View From The Bleachers

Talking Cubs Baseball Since 2003



November 2011



Stats To Be Thankful For

Written by , Posted in Stat of the Week

by John Dewan

I’d like to wish all my readers a very Happy Thanksgiving!

In keeping with the theme of thankfulness, here are some numbers in the baseball world to which this sentiment applies.

21 – That is the number of consecutive years of labor peace that baseball is guaranteed with MLB and the MLBPA having agreed on a new five-year collective bargaining agreement.  As contentious as baseball’s labor history has been, the general state of harmony that has existed since the last players’ strike ended in early 1995 represents the longest such stretch since the MLBPA was formed in 1953.  In that time the NHL has lost a full season, the NBA lost part of the 1998-1999 season and has already canceled games for this season, and the NFL went through an extended lockout this year before coming to an agreement just before the season started.  Life is good for baseball fans right now.

2,728 – That is the number of career wins for future Hall of Fame manager Tony LaRussa.  Tony goes out on top, having led the St. Louis Cardinals to an astonishing World Series victory after prevailing in an equally thrilling National League Wild Card race on the last day of the regular season.  That gives him three World Series titles to go along with six pennants.

160,000,000 – That is the total dollar value of Matt Kemp’s new contract extension to stay with the Los Angeles Dodgers.  It is great to see that one of the league’s premier franchises is beginning to move past the prolonged financial troubles and legal battles that have been hanging over the club.  Kemp and 2011 Cy Young Award winner Clayton Kershaw are two of the bright young stars of the game, and this signing shows that the Dodgers may yet have a bright future ahead of them.

24 – That is the number of different teams, out of 30 total MLB franchises, that have reached the playoffs in the last 10 years dating back to 2002.  Furthermore, there have been eight different World Series champions in those 10 years.  While there may be some degree of luck involved in getting through the playoffs and winning the World Series, it is an impressive accomplishment to sustain success over the 162-game regular season to make the playoffs.  That level of parity is a reason that every fan should feel hopeful that their team could very easily become the next great contender.  Even Cubs fans have reason to hope!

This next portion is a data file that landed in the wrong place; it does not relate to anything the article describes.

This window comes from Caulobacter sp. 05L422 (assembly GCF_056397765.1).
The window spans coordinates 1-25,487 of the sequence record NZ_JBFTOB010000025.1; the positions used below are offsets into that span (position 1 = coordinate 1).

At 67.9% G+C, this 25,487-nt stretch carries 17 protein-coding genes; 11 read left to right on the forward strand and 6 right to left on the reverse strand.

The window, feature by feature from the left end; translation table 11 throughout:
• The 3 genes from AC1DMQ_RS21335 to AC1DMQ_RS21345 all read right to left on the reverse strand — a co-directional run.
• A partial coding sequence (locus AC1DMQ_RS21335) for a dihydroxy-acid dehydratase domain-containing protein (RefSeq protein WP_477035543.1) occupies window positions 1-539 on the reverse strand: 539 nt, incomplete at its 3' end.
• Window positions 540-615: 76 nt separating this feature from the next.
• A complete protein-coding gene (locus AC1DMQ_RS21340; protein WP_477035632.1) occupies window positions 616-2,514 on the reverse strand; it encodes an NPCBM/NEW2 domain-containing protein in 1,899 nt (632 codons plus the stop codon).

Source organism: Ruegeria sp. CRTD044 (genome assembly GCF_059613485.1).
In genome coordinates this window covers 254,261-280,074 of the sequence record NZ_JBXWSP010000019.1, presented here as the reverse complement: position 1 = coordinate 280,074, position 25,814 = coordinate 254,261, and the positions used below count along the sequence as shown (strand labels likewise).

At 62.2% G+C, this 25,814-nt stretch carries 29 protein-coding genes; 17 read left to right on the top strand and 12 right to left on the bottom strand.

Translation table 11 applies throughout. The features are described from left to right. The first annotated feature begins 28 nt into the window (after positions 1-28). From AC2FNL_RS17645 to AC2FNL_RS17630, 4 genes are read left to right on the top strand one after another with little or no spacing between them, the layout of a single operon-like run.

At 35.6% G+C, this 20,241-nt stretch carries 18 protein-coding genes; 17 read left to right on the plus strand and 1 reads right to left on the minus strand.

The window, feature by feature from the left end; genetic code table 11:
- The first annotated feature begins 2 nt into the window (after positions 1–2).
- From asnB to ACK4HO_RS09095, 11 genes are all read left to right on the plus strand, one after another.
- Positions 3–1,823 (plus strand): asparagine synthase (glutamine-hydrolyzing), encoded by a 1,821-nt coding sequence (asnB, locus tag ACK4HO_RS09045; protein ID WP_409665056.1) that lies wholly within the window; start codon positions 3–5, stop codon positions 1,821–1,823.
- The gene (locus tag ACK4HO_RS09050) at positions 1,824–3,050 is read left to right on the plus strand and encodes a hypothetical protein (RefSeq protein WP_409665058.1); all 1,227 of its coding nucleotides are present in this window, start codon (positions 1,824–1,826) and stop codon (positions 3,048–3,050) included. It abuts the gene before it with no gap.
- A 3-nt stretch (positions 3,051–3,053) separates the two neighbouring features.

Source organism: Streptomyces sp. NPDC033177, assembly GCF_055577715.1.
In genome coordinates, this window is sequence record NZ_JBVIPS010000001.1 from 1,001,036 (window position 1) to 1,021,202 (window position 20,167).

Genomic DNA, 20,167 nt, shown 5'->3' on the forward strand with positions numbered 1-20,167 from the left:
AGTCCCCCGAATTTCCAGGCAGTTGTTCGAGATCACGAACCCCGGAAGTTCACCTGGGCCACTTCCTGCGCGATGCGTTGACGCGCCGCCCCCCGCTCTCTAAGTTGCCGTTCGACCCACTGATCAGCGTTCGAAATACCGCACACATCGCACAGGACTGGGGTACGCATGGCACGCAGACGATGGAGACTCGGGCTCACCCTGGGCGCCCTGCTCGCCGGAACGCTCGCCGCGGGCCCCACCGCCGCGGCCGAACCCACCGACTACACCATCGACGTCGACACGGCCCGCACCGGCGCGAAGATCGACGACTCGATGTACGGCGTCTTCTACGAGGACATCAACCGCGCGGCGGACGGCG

Infinity – That’s the number of thank yous I’d like to give my staff for all their help in bringing you Stat of the Week.  My name is on this feature, but they do more than their share of the heavy lifting.  Thank you to Rob Burckhard, Charles Fiore, Ben Jedlovec, Amanda Modelski and Joe Rosales.  You guys do great work!

Used with permission from John Dewan’s Stat of the Week®,

  • Buddy

    I’m really glad John mentioned the parity in MLB. Most of the sports media and talking heads like to sell us the notion that the Red Sox and Yankees buy the pennant every year. That’s obviously not the case, as John pointed out with actual facts.

  • flyslinger2

    I have to this day never understood the motive for trying to achieve parity, in professional sports or any other competitive activity. You either “dumb down” the achiever or you falsely prop up the under achiever. Maybe another adult beverage or two and a fine Cuban cigar, yes I have some and don’t ask, will give me enough time to ponder it. But I doubt it.

  • Buddy

    Even if it doesn’t work, you should absolutely have another adult beverage and cigar.

  • Chuck

    I don’t think parity (every team being equal) is a good goal to have in sports. Then every team would be close to .500 and winning would mostly come down to luck. That is not for me.
    I prefer competitive balance. To me that means that every team has a chance to be successful. Every team has the ability to build a good team in differing manners like buying a team (the Yankee way), developing talent (Rays) or a combination.

  • Buddy

    I really think that’s what John meant, Chuck.


    I agree with Chuck. But part of it is while the teams are competitors on the field, in the office, they are partners. It’s all about the dough, and these CBA deals are all about how to maximize revenues for everyone.


    And without looking it up, I am going to see if I can name the 6 teams that have not made the playoffs in the time mentioned:
    Blue Jays

  • Doc Raker

    Without competitive balance sports are boring. Blowouts are dull and mundane as are pennant races that are over in June.